In a study of chemical transformations of estuarine high-molecular-weight (HMW, >1000Da) dissolved organic matter (DOM) collected over a period of two years along a transect through the Elizabeth River/Chesapeake Bay system to the coastal Atlantic Ocean off Virginia, USA, δ13C values, N/C ratios, and principal component analysis (PCA) of the solid-state 13C NMR (nuclear magnetic resonance) spectra of HMW-DOM show an abrupt change in both its sources and chemical structural composition occurring around salinity 20. HMW-DOM in the lower salinity region had lighter isotopic values, higher aromatic and lower carbohydrate contents relative to that in the higher salinity region. These changes around a salinity of 20 are possibly due to introduction of a significant amount of new carbon (autotrophic DOM) to the transect. PC-1 loadings plot shows that spatially differing DOM components are similar to previously reported 13C NMR spectra of heteropolysaccharides (HPS) and carboxyl-rich alicyclic molecules (CRAM).Applying two dimensional correlation spectroscopy techniques to 1H NMR spectra from the same samples reveals increases in the contribution of N-acetyl amino sugars, 6-deoxy sugars, and sulfated polysaccharides to HPS components along the salinity transect, which suggests a transition from plant derived carbohydrates to marine produced carbohydrates within the HMW-DOM pool. In contrast to what has been suggested previously, our combined results from 13C NMR, 1H NMR, and FTIR indicate that CRAM consists of at least two different classes of compounds (aliphatic polycarboxyl compounds and lignin-like compounds).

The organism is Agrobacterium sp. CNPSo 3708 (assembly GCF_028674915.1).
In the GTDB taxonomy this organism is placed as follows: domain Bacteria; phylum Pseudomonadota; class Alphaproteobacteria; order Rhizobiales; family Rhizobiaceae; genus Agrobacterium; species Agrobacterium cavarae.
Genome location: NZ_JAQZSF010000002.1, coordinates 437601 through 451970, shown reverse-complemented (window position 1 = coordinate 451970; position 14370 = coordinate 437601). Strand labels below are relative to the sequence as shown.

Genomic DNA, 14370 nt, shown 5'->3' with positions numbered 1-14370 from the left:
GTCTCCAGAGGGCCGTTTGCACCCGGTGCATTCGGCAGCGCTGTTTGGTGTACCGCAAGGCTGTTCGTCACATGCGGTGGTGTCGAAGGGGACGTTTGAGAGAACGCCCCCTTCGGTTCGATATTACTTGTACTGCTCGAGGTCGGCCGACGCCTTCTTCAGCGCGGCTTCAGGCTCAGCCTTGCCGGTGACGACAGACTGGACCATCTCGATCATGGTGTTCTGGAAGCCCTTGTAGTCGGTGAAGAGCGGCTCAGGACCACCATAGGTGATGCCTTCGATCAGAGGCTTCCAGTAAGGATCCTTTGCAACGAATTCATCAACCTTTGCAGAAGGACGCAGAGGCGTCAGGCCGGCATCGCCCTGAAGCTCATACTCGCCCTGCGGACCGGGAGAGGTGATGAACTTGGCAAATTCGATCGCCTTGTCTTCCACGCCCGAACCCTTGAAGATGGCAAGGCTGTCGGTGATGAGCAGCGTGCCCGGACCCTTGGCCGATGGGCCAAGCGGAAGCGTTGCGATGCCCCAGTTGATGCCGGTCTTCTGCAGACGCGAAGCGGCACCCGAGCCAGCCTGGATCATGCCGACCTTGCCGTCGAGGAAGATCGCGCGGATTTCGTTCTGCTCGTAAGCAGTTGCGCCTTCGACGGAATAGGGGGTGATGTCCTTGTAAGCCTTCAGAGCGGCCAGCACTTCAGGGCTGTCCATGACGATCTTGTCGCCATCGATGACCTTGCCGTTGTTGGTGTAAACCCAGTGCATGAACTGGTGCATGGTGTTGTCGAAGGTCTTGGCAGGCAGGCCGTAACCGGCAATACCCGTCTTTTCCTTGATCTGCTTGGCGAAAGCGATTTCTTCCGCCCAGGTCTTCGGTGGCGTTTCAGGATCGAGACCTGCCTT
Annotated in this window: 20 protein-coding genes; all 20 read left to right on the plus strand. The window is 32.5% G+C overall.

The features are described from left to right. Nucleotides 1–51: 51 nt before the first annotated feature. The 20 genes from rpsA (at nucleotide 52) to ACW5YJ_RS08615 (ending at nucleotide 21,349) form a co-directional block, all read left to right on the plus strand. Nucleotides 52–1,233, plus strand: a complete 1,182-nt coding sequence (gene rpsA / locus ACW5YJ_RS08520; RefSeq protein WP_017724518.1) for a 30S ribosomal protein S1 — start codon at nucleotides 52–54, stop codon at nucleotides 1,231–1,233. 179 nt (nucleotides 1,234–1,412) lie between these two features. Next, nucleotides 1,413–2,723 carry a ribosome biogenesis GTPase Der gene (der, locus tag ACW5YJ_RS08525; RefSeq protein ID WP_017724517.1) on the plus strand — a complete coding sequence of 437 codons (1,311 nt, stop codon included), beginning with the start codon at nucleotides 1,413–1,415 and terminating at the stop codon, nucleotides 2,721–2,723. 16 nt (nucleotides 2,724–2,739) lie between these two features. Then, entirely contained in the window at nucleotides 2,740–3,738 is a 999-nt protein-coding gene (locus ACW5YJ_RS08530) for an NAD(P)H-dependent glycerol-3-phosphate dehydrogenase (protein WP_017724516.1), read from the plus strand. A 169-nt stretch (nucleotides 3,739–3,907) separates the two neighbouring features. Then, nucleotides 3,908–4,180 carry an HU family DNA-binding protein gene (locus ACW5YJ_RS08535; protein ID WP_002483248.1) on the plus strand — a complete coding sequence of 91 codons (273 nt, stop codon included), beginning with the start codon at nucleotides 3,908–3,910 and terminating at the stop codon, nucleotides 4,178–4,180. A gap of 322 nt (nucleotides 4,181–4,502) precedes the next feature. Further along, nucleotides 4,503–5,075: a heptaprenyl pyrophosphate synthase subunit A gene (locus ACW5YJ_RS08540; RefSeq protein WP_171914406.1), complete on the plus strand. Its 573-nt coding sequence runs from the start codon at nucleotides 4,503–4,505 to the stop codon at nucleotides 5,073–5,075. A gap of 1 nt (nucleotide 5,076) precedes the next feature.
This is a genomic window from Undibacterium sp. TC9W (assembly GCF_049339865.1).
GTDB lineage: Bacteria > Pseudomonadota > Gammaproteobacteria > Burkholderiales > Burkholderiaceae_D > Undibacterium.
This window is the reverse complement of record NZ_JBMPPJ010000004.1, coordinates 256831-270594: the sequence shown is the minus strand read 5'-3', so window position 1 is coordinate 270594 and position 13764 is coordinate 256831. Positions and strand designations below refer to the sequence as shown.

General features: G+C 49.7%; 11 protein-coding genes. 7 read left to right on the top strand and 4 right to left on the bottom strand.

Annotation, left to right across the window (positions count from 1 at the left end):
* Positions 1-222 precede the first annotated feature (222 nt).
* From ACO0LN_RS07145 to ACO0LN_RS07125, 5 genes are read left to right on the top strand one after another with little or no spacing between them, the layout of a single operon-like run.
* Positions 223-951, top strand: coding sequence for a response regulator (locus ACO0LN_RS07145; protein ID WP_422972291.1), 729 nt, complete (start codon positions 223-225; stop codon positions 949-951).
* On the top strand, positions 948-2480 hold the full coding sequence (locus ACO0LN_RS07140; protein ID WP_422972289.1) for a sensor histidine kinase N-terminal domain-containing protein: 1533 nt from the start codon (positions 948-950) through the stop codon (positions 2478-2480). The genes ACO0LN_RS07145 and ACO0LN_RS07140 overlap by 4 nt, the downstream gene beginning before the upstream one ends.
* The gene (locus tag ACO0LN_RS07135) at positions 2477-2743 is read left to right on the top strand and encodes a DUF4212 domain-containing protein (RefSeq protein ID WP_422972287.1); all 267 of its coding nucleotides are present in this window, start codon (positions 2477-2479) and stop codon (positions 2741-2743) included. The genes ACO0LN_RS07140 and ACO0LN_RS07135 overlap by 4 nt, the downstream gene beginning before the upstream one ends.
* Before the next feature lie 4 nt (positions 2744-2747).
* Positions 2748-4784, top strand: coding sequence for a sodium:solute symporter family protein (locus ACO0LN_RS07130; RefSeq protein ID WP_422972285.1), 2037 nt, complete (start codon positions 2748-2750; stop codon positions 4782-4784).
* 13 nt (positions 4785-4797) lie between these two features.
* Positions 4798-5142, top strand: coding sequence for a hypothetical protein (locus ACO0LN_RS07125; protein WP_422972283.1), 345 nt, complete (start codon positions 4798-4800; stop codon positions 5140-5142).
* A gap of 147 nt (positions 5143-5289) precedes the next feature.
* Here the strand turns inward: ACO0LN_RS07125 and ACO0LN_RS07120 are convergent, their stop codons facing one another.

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The authors thank Junyan Zhong (COSMIC, Old Dominion University) for his help obtaining 1 H NMR spectra, David Burdige (OEAS, Old Dominion University) and Rachel Sleighter (Chemistry Dept., Old Dominion University) for their valuable comments on the earlier version of the manuscript. We also thank associated editor Peter Hernes and the three anonymous reviewers for their detailed comments and suggestions. A special thanks to the crew of the R / V Slover . This work was supported by the National Science Foundation ( OCE 0453777 to R.F.D. and E.C.M. and OCE 0612712 to P.G.H.).